Context: Bottom right panel.

enter image description here


I think it's a made up word because I could not find it's meaning when I searched for it online. It seems like an onomatopoeia.

The only thing that comes close is an article about a Japanese basketball player who entered the NBA

5 Answers 5


ちんちんかく means 正座をする(sitting straight) in Toyama dialect. However you had better not use it except in Toyama prefecture, because most Japanese people would think it means "to scratch a penis".

  • Thank you! Is かいかい also a part of Toyama dialect ?
    – vadasambar
    Commented Aug 2, 2019 at 2:39
  • I think かいかい itself is not a Toyama dialect. Commented Aug 2, 2019 at 3:23
  • Thanks to whoever downvoted me; @Yuuichi Tam the fact that I have lived only ca 4 years in Toyama doesn't make me an expert (esp in the manga circles, which are very distant to me) so I was surprised by your answer, and, in addition, surprised if a manga would use such a minor dialect; therefore I vote you down [I will compensate if we meet at Pot Still ;-) ]
    – Tuomo
    Commented Aug 3, 2019 at 15:06
  • 2
    @Tuomo I don't know Toyama dialect at all, but it seems to mean it and is appropriate from the context. google.com/… Commented Aug 3, 2019 at 15:28
  • I don't disagree with your translation, so in that sense maybe downvoting was inappropriate, while I am interested in knowing why you [without knowing the Toyama dialect] assumed that was the case. Could it be that the scene just happened in Toyama [which thanks to getting the Shinkansen has flourished], but, as mentioned, if you want to sell manga you would probably not use Toyama dialect, although I am not in the manga scene. [ p.s. So, no Pot Still Guiness for your ;-(]
    – Tuomo
    Commented Aug 3, 2019 at 15:41

It's not a made up word.

"Oh yeah, sit! cute!"

ちんちん is dog sitting and giving a paw to the owner.


かいかい is abbreviation of "かわいい かわいい"

  • 4
    Thank you! Any source on かいかい is abbreviation of "かわいい かわいい" ?
    – vadasambar
    Commented Aug 2, 2019 at 2:38
  • Dog is not giving its paw to the owner in the image
    – vadasambar
    Commented Aug 2, 2019 at 2:50

You're fluent in Japanese and read the Tale of Genji out loud to your dog, but you don't know the everyday meaning of チン unless you've lived in Japan in the same house with Japanese people who, if not family, nevertheless treat you like family. Chin is a transient verb taking the standard +suru pattern. The phrase you'd be hearing would, in many cases, be a request: チンして chin it (for me, please). Chin was taken from the ringing sound of a bicycle bell. Noting how that particular sound slices through city noise, developers of microwave ovens for the consumer market modeled the "done" chime on this チン noise when they got around to addressing the complaints of users who had forgotten about things in the 電子レンジ microwave oven because it was silent as a dumbwaiter. To chin is to warm something up in the microwave.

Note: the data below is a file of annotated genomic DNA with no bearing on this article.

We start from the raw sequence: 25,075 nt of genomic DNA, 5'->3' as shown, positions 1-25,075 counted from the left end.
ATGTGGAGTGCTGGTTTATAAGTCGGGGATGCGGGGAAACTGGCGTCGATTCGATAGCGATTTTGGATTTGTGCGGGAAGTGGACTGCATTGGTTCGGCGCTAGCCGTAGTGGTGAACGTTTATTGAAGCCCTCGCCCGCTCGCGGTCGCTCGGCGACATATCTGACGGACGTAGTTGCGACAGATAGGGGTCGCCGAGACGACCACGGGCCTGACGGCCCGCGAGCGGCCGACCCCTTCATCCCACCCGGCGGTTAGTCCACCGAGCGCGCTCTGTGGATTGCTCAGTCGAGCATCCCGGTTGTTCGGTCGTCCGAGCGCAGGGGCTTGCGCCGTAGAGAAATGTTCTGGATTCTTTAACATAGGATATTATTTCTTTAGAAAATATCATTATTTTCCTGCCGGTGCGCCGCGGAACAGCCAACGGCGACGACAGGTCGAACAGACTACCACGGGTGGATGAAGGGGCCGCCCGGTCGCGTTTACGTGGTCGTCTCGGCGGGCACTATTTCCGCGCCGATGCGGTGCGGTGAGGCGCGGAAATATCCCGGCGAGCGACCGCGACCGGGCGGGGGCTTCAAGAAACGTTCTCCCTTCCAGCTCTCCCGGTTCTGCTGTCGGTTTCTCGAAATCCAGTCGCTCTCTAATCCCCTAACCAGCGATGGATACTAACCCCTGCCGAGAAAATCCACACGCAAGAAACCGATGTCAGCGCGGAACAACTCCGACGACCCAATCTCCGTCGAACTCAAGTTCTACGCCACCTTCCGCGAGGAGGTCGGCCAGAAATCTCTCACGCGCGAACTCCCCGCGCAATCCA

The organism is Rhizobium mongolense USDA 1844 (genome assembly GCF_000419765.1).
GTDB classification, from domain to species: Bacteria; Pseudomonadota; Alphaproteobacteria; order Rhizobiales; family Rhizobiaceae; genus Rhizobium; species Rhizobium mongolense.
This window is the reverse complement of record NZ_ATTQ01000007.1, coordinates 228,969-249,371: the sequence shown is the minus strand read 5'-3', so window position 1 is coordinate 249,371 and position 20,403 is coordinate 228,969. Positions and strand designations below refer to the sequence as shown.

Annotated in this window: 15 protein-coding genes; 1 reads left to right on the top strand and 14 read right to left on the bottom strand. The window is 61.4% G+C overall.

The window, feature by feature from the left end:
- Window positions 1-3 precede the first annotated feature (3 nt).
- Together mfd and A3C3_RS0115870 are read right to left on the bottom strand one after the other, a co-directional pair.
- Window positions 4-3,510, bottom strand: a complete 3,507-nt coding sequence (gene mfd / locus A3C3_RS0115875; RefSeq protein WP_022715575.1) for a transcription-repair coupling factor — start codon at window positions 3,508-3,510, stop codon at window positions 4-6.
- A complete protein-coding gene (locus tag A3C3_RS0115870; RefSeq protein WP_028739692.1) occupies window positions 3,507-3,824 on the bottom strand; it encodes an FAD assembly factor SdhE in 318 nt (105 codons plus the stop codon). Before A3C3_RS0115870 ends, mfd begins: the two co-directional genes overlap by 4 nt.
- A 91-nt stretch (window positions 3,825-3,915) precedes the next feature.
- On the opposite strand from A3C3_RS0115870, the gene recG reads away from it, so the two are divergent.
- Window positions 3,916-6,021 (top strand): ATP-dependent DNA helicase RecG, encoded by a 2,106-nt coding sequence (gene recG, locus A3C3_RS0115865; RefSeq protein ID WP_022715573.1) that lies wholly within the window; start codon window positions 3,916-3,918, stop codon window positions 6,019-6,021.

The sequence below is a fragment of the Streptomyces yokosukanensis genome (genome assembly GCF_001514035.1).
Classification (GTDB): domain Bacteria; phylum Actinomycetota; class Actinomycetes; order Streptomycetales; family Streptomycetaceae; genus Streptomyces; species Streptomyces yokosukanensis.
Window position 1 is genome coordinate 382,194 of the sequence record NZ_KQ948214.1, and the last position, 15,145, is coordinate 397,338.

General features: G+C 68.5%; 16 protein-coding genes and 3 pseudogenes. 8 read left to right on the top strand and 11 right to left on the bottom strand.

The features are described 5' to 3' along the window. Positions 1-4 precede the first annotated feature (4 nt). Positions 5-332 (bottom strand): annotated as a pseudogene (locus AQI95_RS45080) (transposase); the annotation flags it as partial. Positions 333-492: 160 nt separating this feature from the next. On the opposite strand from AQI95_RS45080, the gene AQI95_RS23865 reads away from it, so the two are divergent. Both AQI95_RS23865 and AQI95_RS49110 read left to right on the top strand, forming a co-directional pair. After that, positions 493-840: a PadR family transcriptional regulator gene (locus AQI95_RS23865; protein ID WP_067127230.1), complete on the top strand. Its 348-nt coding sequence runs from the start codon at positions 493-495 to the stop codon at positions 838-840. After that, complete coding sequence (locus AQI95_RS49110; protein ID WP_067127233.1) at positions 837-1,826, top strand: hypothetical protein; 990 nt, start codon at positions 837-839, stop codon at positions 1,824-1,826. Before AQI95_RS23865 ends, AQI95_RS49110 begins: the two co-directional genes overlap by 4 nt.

• 2
    つまり、質問のマンガのセリフ 「はーい ちんちんかいかい」の「ちん」は、「電子レンジでチンする」という意味の「チン」だ、というのが回答ですか?
    – chocolate
    Commented Aug 3, 2019 at 14:37

Chin Touch (with a hold)
A chin touch means your dog moves the bottom of his muzzle (his chin) to the palm of your upward facing hand and holds it there. ... After a couple of repetitions of doing this correctly, add the command word “chin” before the dog moves his chin onto your hand. Aug 17, 2018
Akc pet insurance


A direct translation is "that's right, please scratch my penis"

We all know what "ちんちん" means (maybe) but "かいかい" means to scratch or "please scratch".

Now you know....is what I'd like to say but Japanese has a lot of words like this that could come off wrong. Whilst it sounds like that, what he was trying to say is "yes , sit, cute" something along those lines.

It's a kinda pun

Now you really know.


Ok so I asked my wife and from what I heard he is actually yelling the dog to scratch it's penis so yeh. Apparently is something like a performance for a dog to do as people find it funny.

These are the exact words from her and she is Japanese so yeh....


You must log in to answer this question.

Not the answer you're looking for? Browse other questions tagged .